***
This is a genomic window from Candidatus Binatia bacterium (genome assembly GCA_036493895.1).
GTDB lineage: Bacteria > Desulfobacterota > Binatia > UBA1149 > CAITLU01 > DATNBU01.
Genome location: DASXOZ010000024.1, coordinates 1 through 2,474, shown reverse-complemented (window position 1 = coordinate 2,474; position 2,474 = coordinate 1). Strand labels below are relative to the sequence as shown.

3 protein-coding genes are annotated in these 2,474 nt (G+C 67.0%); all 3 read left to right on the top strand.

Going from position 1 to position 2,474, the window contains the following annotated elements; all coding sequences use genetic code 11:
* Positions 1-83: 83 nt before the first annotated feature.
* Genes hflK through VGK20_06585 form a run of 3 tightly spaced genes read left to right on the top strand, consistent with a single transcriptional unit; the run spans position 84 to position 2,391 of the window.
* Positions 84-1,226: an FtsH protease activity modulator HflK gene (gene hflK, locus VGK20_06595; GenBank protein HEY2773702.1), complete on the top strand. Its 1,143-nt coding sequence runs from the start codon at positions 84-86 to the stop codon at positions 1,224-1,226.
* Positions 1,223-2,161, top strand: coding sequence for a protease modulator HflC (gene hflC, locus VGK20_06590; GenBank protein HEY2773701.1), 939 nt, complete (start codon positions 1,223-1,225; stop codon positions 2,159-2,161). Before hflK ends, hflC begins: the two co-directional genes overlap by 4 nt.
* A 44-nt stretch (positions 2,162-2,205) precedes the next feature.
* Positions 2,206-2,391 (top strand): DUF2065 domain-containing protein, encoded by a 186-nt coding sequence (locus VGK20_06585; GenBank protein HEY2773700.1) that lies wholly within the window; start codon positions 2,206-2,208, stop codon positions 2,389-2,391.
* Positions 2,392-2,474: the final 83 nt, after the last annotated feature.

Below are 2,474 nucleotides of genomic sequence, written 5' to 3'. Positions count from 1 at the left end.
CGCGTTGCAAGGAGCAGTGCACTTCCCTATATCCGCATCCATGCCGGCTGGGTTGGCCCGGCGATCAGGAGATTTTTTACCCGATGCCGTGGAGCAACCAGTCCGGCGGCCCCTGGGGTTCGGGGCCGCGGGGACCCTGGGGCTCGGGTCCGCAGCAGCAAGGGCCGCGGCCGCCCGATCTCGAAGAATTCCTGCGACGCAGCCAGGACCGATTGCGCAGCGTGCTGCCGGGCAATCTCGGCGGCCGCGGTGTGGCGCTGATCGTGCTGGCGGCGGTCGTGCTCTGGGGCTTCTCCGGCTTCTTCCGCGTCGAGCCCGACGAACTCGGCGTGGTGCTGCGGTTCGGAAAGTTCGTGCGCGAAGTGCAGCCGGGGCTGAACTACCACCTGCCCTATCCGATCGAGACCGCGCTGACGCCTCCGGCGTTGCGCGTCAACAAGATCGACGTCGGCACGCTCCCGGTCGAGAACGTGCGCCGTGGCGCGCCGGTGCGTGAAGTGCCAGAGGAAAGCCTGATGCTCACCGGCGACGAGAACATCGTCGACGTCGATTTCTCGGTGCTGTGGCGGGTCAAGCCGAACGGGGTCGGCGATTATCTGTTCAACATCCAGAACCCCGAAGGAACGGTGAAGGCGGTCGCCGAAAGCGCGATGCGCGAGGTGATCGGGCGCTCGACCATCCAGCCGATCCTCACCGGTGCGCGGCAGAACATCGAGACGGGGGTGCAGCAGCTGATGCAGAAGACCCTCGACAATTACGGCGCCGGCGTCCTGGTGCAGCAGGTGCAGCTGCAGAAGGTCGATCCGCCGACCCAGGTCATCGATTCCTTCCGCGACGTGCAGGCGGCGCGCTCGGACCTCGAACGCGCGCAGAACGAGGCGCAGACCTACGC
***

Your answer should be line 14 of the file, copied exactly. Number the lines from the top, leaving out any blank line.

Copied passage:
CGCGTTGCAAGGAGCAGTGCACTTCCCTATATCCGCATCCATGCCGGCTGGGTTGGCCCGGCGATCAGGAGATTTTTTACCCGATGCCGTGGAGCAACCAGTCCGGCGGCCCCTGGGGTTCGGGGCCGCGGGGACCCTGGGGCTCGGGTCCGCAGCAGCAAGGGCCGCGGCCGCCCGATCTCGAAGAATTCCTGCGACGCAGCCAGGACCGATTGCGCAGCGTGCTGCCGGGCAATCTCGGCGGCCGCGGTGTGGCGCTGATCGTGCTGGCGGCGGTCGTGCTCTGGGGCTTCTCCGGCTTCTTCCGCGTCGAGCCCGACGAACTCGGCGTGGTGCTGCGGTTCGGAAAGTTCGTGCGCGAAGTGCAGCCGGGGCTGAACTACCACCTGCCCTATCCGATCGAGACCGCGCTGACGCCTCCGGCGTTGCGCGTCAACAAGATCGACGTCGGCACGCTCCCGGTCGAGAACGTGCGCCGTGGCGCGCCGGTGCGTGAAGTGCCAGAGGAAAGCCTGATGCTCACCGGCGACGAGAACATCGTCGACGTCGATTTCTCGGTGCTGTGGCGGGTCAAGCCGAACGGGGTCGGCGATTATCTGTTCAACATCCAGAACCCCGAAGGAACGGTGAAGGCGGTCGCCGAAAGCGCGATGCGCGAGGTGATCGGGCGCTCGACCATCCAGCCGATCCTCACCGGTGCGCGGCAGAACATCGAGACGGGGGTGCAGCAGCTGATGCAGAAGACCCTCGACAATTACGGCGCCGGCGTCCTGGTGCAGCAGGTGCAGCTGCAGAAGGTCGATCCGCCGACCCAGGTCATCGATTCCTTCCGCGACGTGCAGGCGGCGCGCTCGGACCTCGAACGCGCGCAGAACGAGGCGCAGACCTACGC